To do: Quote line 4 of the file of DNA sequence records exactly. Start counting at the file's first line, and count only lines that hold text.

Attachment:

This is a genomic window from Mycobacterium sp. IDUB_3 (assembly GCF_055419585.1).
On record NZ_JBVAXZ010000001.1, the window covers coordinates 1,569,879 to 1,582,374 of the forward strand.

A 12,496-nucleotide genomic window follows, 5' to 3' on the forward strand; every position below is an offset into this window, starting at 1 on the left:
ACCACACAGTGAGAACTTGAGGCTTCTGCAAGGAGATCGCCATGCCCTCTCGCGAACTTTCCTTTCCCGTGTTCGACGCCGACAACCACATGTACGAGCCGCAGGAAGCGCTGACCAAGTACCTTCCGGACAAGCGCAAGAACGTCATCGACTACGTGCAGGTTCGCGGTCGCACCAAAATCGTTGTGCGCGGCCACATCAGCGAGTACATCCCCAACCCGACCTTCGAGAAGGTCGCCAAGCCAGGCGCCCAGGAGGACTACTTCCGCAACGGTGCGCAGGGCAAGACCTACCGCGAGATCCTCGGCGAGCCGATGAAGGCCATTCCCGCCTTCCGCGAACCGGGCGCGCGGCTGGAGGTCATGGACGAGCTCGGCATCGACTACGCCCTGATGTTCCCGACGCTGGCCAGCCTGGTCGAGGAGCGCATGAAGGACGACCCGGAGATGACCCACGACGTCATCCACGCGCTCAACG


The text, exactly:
ACCACACAGTGAGAACTTGAGGCTTCTGCAAGGAGATCGCCATGCCCTCTCGCGAACTTTCCTTTCCCGTGTTCGACGCCGACAACCACATGTACGAGCCGCAGGAAGCGCTGACCAAGTACCTTCCGGACAAGCGCAAGAACGTCATCGACTACGTGCAGGTTCGCGGTCGCACCAAAATCGTTGTGCGCGGCCACATCAGCGAGTACATCCCCAACCCGACCTTCGAGAAGGTCGCCAAGCCAGGCGCCCAGGAGGACTACTTCCGCAACGGTGCGCAGGGCAAGACCTACCGCGAGATCCTCGGCGAGCCGATGAAGGCCATTCCCGCCTTCCGCGAACCGGGCGCGCGGCTGGAGGTCATGGACGAGCTCGGCATCGACTACGCCCTGATGTTCCCGACGCTGGCCAGCCTGGTCGAGGAGCGCATGAAGGACGACCCGGAGATGACCCACGACGTCATCCACGCGCTCAACG